Bears defensive line out to prove Julius Peppers not lone star
BY JOE COWLEY email@example.com September 10, 2012 8:16PM
Bears lineman Henry Melton (L) sacks Colts quarterback Andrew Luck in the fourth quarter of the Chicago Bears 41-21 win over the Indianapolis Colts Sunday September 9, 2012 at Soldier Field. | Tom Cruze~Sun-Times
Updated: October 12, 2012 6:17AM
The first balled-up piece of tape just missed Bears defensive end Julius Peppers as he was in mid-sentence discussing what it was like to stand on the sideline and admire his own team’s offense.
By the time he started talking about Indianapolis Colts rookie quarterback Andrew Luck, there wouldn’t be a second miss. The tape ball found its target, plunking the Pro Bowler near the left shoulder, this time stopping him in mid-sentence.
Peppers stared at teammate — and agitator — Henry Melton, ended his brief media session, and then walked off muttering something underneath his breath.
No one said it would always be easy having ‘‘brothers.’’
‘‘We’ve been together for a few years now and we’re a family, brothers, a brotherhood,’’ defensive end Israel Idonije said of the defensive line. ‘‘We’re all in this together. Our motto is ‘Four as one,’ and that’s what it is. We go in every day and fight together.’’
In some cases, that means fighting for attention.
At 6-7, 287 pounds, Peppers obviously casts a large shadow. As Sunday’s 41-21 Bears victory over the Colts showed, however, there are some members of the defensive line who feel it’s time for people outside the locker room to start noticing them.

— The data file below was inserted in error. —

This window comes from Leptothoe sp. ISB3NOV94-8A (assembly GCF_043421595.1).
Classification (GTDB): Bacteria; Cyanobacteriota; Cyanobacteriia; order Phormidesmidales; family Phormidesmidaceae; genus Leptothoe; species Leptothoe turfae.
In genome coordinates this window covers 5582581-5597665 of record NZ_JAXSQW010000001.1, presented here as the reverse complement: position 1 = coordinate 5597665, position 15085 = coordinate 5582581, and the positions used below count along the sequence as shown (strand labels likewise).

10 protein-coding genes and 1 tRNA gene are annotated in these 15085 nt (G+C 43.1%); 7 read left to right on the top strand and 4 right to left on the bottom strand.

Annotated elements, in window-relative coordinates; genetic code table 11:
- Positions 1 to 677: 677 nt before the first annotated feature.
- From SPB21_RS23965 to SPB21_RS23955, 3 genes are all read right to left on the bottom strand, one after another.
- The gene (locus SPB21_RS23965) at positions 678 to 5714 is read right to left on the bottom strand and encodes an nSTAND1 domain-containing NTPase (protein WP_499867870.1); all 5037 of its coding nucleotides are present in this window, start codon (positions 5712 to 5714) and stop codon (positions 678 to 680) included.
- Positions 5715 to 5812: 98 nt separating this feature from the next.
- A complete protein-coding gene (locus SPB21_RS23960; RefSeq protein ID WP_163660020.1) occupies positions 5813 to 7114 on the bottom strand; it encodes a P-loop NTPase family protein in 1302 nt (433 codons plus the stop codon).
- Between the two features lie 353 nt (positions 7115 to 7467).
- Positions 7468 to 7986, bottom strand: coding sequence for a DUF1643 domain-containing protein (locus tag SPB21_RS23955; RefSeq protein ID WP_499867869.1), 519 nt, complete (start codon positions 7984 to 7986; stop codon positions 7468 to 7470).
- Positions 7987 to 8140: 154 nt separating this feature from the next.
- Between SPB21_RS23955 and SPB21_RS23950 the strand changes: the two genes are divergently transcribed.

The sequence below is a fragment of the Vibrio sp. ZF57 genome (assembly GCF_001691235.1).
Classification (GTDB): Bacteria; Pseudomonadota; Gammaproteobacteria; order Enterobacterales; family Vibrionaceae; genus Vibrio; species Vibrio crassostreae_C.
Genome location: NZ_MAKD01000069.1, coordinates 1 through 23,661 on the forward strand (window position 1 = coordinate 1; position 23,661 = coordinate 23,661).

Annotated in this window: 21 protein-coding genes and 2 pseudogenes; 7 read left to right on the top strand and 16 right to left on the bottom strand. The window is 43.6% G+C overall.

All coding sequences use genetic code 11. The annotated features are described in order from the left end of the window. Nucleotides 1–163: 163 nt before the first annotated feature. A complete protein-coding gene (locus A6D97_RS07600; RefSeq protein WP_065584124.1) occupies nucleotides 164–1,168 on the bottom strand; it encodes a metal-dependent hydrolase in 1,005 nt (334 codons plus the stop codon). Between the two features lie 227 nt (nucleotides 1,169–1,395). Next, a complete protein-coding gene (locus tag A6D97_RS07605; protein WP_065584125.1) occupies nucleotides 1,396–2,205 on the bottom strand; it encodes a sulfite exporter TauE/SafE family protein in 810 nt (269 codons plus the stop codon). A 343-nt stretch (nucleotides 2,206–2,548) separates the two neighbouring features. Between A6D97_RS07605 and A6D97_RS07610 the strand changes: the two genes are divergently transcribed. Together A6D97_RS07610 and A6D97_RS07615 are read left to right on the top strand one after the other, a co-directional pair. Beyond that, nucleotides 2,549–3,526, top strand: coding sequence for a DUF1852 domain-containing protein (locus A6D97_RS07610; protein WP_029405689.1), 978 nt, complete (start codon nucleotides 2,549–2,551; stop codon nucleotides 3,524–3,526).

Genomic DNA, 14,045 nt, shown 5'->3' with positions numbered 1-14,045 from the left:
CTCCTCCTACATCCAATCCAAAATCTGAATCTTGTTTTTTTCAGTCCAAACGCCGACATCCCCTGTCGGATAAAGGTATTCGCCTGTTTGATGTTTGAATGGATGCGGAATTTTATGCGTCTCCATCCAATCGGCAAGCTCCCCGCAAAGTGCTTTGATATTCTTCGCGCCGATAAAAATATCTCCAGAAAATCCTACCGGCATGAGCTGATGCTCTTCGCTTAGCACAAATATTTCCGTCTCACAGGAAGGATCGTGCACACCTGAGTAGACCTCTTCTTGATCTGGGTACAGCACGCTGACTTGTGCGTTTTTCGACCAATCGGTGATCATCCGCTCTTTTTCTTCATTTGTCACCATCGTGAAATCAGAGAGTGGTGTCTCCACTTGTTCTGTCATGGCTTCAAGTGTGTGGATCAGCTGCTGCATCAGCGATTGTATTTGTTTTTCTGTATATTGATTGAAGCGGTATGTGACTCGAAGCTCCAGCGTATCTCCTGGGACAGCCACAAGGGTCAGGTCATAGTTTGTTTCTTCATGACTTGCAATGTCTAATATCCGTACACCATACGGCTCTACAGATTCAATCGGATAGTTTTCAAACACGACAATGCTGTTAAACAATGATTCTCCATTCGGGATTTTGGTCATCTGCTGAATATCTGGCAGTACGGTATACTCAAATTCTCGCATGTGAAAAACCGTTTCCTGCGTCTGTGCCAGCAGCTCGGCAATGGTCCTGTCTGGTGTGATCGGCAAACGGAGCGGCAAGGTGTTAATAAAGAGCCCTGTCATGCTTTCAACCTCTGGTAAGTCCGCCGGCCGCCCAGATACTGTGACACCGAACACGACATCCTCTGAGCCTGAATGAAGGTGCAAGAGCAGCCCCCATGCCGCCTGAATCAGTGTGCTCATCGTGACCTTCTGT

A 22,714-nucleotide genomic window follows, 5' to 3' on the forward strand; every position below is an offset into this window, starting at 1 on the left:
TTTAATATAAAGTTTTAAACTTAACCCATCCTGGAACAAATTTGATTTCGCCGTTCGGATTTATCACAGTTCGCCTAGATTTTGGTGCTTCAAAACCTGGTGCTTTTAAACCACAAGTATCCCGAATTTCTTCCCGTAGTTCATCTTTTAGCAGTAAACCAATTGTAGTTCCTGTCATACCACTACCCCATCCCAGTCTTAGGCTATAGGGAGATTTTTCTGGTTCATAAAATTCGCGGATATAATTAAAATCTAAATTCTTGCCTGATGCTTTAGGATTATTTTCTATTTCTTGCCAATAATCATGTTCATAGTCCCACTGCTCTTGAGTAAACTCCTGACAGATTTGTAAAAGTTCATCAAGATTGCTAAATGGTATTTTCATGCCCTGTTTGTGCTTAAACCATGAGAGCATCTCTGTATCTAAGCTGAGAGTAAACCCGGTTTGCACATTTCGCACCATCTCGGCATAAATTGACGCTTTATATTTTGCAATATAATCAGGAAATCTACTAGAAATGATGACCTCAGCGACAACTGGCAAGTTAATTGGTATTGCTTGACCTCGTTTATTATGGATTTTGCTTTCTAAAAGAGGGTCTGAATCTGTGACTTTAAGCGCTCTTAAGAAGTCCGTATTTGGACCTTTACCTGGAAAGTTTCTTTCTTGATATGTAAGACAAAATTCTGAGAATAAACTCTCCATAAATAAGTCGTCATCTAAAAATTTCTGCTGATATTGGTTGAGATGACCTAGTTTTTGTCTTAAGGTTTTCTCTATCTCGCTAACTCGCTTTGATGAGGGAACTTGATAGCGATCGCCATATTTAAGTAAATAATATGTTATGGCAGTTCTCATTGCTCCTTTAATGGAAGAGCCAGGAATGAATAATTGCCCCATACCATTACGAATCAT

It’s not just a one-man show.
‘‘You hear what’s said,’’ defensive end Corey Wootton said. ‘‘It’s a slap in the face, it’s a motivator, it’s all of that . . . when you have a guy as good as Peppers, it’s easy to overlook the other guys on the line, but [Sunday] showed that a guy like Henry, what he can do. Even a guy like [rookie] Shea [McClellin], who we drafted to come in and rush, showed that he can do some things. Izzy [Idonije] was solid and has been doing his thing for a couple of years now. Our depth is a strength now.’’
Wootton is just one reason why, coming off the bench as part of the rotation and recording a sack and fumble in the opening game.
But it wasn’t just the depth that was on display. The four starters seemed to serve notice to Luck early on that pressure was coming, with Melton being the star of that group by grabbing two sacks.
‘‘My coach [defensive coordinator Rod Marinelli] came and asked me if I wanted to be a star or not,’’ Melton said. ‘‘By the fourth quarter he was like, ‘This is where we make our money.’ I talked to the D-line and said, ‘I’ve got to go right now.’ ”
And so he did, nabbing both sacks in that fourth quarter.
As a unit, the defense finished with three sacks and hit the quarterback five times. As for Peppers? Three tackles and a recovery of the fumble caused by Wootton.
‘‘All the hearsay and stuff on the outside, there are a lot of people on the outside that talk and don’t even understand the strategy of what we’re doing. They don’t assess what’s happening correctly,” Idonije said of the idea that they are a one-man show. “So we take talk like that with a grain of salt.”
And now a new wrinkle.
Besides a deeper rotation, the Bears will continue interchanging positions to mess with offensive lines and take advantage of certain matchups like they did against the Colts. That means Peppers can play his outside spot one play, then move to the inside for a few plays.
“It’s about causing a little confusion,” Melton said. “We just want to be relentless.”
Coach Lovie Smith discussed the group on Monday, but discussed Peppers in length.
“He’s as good an athlete I think as there is in the NFL,” Smith said. “Anything you ask him to do, he can. I’m convinced that if we ask him to play free safety, he would figure out a way to play it well.”
Obviously, every “family’’ has a favorite son.
Keep the balls of tape ready.